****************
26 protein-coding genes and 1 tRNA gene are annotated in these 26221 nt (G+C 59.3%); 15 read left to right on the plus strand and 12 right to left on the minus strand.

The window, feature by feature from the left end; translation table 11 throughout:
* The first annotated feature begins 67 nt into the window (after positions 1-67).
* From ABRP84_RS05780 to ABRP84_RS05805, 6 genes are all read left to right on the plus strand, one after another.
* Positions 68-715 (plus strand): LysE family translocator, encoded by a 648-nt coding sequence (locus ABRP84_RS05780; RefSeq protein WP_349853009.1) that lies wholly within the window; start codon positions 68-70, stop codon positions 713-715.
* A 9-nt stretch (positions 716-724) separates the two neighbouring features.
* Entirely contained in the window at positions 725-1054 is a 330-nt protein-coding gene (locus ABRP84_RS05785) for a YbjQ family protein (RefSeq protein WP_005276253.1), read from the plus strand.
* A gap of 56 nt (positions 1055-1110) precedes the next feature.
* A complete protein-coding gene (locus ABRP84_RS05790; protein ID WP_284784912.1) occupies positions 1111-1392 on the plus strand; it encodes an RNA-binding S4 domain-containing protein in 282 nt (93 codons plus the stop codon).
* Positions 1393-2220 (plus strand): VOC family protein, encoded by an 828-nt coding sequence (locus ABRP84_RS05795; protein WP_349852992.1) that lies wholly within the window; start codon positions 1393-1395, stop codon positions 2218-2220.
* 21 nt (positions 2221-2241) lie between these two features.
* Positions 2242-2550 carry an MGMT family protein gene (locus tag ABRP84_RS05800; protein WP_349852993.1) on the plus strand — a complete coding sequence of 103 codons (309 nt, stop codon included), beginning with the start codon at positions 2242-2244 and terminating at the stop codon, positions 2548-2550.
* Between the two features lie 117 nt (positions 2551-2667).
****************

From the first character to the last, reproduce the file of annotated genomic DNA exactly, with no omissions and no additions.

26 protein-coding genes and 1 tRNA gene are annotated in these 26221 nt (G+C 59.3%); 15 read left to right on the plus strand and 12 right to left on the minus strand.

The window, feature by feature from the left end; translation table 11 throughout:
* The first annotated feature begins 67 nt into the window (after positions 1-67).
* From ABRP84_RS05780 to ABRP84_RS05805, 6 genes are all read left to right on the plus strand, one after another.
* Positions 68-715 (plus strand): LysE family translocator, encoded by a 648-nt coding sequence (locus ABRP84_RS05780; RefSeq protein WP_349853009.1) that lies wholly within the window; start codon positions 68-70, stop codon positions 713-715.
* A 9-nt stretch (positions 716-724) separates the two neighbouring features.
* Entirely contained in the window at positions 725-1054 is a 330-nt protein-coding gene (locus ABRP84_RS05785) for a YbjQ family protein (RefSeq protein WP_005276253.1), read from the plus strand.
* A gap of 56 nt (positions 1055-1110) precedes the next feature.
* A complete protein-coding gene (locus ABRP84_RS05790; protein ID WP_284784912.1) occupies positions 1111-1392 on the plus strand; it encodes an RNA-binding S4 domain-containing protein in 282 nt (93 codons plus the stop codon).
* Positions 1393-2220 (plus strand): VOC family protein, encoded by an 828-nt coding sequence (locus ABRP84_RS05795; protein WP_349852992.1) that lies wholly within the window; start codon positions 1393-1395, stop codon positions 2218-2220.
* 21 nt (positions 2221-2241) lie between these two features.
* Positions 2242-2550 carry an MGMT family protein gene (locus tag ABRP84_RS05800; protein WP_349852993.1) on the plus strand — a complete coding sequence of 103 codons (309 nt, stop codon included), beginning with the start codon at positions 2242-2244 and terminating at the stop codon, positions 2548-2550.
* Between the two features lie 117 nt (positions 2551-2667).